French harpsichordist Jean Rondeau's interpretation of Bach's Goldberg Variations is conceived on an epic scale, lasting 107 minutes as opposed to a usual 73-80. But this isn't a case of Rondeau just playing everything slowly. Instead, he takes every repeat-including one in the closing reprise of the aria-and adds numerous embellishments (not to mention a huge gap between Variations XV and XVI). Everything here speaks of deep consideration and concert experience before he went into the studio. There is, too, impressive playing: "Variation XIII" unfurls like an operatic aria, "Variation XX" sparkles as dialogue, and the so-called "Black Pearl" ("Variation XXV") is spun out to great effect.
This is fun.

I think it's easier to pick out Gould's quirkiness listening to the WTC. There's several reasons for this: Notably all the pieces can be thought of as "stand-alone" works, and for many of them, there are numerous interpretive choices that can be made. And Gould often chooses the unexpected.

I like that. For many of the pieces, it's easy to take their complexity and cleverness for granted, and Gould shines light on them from different angles so that we can hear them differently.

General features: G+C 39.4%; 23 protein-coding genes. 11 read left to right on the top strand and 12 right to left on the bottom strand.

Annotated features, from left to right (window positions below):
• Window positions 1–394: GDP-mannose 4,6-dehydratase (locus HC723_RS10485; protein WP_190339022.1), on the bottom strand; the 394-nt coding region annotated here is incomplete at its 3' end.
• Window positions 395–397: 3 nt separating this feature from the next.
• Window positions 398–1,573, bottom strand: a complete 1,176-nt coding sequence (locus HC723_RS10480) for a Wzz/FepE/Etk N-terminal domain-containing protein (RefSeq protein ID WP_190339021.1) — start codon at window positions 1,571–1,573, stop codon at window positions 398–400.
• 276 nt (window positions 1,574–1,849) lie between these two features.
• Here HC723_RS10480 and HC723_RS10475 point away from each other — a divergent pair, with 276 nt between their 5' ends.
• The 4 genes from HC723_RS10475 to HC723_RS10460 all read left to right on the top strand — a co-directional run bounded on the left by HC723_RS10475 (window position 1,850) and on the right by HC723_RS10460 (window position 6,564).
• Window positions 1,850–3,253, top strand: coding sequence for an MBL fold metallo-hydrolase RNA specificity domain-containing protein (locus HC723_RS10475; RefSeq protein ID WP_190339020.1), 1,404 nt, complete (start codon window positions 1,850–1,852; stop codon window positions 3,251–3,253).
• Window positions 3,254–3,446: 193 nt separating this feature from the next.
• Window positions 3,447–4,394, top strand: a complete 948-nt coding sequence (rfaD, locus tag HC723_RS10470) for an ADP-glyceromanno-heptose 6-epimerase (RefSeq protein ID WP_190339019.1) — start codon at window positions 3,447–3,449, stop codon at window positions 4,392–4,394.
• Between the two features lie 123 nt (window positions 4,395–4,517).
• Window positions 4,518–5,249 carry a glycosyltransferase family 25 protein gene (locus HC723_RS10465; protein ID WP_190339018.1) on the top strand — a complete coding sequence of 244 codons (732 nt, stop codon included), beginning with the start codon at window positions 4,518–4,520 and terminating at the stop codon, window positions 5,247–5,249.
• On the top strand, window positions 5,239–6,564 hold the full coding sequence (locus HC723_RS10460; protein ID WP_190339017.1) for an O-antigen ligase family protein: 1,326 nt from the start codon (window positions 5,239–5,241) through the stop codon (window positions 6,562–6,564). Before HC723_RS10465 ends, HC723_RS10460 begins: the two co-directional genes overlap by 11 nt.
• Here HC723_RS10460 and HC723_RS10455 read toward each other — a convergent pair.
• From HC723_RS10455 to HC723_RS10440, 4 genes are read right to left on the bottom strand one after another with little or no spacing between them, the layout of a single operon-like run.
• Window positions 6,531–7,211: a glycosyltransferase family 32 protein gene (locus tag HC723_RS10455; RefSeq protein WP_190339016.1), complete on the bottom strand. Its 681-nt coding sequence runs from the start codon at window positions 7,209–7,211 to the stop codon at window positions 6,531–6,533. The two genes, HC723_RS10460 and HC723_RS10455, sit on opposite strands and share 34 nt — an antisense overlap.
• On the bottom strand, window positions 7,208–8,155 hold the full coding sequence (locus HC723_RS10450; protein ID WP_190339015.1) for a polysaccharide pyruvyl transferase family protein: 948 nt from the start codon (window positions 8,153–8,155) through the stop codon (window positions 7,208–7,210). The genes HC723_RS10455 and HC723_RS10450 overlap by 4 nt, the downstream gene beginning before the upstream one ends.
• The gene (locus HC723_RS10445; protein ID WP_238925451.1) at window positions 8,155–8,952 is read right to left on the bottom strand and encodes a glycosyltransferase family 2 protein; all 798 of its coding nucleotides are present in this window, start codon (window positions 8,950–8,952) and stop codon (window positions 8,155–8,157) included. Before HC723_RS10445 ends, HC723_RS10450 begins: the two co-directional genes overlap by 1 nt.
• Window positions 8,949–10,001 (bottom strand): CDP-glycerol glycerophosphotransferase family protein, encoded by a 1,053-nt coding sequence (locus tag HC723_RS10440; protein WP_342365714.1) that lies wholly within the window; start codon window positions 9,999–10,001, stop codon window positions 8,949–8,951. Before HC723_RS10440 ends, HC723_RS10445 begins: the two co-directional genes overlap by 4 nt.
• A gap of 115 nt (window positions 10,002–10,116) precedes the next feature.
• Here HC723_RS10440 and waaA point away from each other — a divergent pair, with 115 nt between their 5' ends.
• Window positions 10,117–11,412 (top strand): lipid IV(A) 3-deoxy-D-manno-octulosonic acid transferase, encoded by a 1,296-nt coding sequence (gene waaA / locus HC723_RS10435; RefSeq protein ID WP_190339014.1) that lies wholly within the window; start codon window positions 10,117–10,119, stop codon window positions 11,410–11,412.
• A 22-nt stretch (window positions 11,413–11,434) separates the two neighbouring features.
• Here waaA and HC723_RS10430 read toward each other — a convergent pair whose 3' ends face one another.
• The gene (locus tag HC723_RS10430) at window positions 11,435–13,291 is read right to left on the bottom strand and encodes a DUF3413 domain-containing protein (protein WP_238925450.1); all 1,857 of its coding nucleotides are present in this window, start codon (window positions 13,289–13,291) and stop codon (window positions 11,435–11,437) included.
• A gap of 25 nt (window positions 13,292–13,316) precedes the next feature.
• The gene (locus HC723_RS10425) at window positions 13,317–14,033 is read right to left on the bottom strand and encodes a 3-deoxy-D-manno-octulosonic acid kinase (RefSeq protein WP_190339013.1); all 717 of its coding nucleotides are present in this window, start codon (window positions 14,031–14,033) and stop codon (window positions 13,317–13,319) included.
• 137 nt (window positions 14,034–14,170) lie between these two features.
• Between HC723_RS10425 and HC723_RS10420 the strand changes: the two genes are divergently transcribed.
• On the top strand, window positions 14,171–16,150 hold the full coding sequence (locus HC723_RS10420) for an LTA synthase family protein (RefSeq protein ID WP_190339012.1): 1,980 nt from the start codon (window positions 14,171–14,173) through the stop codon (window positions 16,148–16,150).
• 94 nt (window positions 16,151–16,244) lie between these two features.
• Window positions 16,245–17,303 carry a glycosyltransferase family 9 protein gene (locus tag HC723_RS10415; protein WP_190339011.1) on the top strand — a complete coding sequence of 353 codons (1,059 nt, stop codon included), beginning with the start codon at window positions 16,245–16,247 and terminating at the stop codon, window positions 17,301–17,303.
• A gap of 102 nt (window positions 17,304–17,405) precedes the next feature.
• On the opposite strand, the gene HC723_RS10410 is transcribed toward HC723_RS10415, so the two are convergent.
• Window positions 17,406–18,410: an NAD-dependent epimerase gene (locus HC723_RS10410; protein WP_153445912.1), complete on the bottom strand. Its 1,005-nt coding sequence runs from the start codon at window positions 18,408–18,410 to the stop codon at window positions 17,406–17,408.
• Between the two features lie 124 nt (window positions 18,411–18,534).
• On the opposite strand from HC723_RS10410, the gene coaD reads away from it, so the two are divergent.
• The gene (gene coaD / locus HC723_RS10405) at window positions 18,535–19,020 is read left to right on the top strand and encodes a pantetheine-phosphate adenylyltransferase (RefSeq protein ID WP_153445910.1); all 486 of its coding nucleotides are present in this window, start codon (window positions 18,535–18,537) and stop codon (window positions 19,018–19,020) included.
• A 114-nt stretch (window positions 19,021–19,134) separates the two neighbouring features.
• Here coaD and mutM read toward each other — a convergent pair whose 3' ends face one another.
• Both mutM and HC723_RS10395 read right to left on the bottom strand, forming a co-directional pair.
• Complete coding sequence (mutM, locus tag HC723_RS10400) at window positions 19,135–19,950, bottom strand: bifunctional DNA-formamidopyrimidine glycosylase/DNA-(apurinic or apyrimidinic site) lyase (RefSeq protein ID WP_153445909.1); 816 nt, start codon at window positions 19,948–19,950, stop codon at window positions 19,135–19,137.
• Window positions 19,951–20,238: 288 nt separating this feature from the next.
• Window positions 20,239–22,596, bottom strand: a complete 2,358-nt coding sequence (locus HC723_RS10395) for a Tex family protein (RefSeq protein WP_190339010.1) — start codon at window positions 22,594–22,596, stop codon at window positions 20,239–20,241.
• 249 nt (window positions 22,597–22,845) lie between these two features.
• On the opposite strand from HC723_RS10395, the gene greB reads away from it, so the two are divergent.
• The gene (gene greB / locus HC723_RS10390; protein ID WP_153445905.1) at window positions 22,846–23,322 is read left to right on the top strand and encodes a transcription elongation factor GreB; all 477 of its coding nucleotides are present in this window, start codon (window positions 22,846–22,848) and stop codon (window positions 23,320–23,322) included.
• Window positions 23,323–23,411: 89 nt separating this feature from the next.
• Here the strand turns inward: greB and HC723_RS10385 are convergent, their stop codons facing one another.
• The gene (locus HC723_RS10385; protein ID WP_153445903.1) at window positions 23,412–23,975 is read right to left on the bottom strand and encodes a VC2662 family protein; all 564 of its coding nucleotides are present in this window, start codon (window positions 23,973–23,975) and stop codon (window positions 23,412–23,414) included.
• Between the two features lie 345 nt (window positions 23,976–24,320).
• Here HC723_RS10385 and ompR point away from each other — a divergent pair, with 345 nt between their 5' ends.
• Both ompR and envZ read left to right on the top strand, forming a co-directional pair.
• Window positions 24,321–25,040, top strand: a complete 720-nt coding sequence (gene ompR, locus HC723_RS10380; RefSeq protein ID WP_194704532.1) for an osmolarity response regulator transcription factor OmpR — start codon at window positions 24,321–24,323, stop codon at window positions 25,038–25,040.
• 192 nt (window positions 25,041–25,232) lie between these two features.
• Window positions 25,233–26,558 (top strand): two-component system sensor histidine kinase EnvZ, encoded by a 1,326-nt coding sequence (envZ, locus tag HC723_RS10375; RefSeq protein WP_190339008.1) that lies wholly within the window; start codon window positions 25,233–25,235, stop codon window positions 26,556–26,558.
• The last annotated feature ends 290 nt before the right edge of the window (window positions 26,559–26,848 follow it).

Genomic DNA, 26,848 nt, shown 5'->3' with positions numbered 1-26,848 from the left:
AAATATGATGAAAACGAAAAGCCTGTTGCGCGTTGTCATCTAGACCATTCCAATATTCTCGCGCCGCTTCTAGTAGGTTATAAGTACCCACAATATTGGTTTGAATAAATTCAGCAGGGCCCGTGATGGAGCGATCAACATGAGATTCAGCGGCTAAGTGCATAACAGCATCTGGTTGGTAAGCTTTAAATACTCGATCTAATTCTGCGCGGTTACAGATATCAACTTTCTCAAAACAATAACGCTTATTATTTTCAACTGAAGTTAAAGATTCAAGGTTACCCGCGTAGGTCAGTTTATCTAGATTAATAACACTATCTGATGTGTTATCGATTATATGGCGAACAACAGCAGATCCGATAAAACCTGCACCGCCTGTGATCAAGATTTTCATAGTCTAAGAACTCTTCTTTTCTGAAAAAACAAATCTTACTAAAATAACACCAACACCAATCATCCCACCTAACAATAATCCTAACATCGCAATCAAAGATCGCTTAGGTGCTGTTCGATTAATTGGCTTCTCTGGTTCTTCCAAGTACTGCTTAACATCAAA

As for Rameau, every choice he makes is "by the book". Taking repeats is perfectly acceptable. Extra ornamentation would have certainly been acceptable at the time the works were composed, just kind of forgotten over the centuries.

As for both of them, you can tell they LOVE the music they are playing.
 

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Our high school "Advanced Treble Choir" just competed with one of Bach's Domine Deus' and walked off with a "Superior" rating (the highest rating) from a local Choir Festival.

I'm actually don't know which Mass it's from, but our version is in A minor. It's this one, although we sing it far better than this choir of young men, although I'd wager if this choir had competed in a Middle School Festival, they, too, would likely get a Superior, as it's probably considered an "advanced" piece well being what would normally be expected of Middle School boys.


Anyone recognize which particular Mass it's from?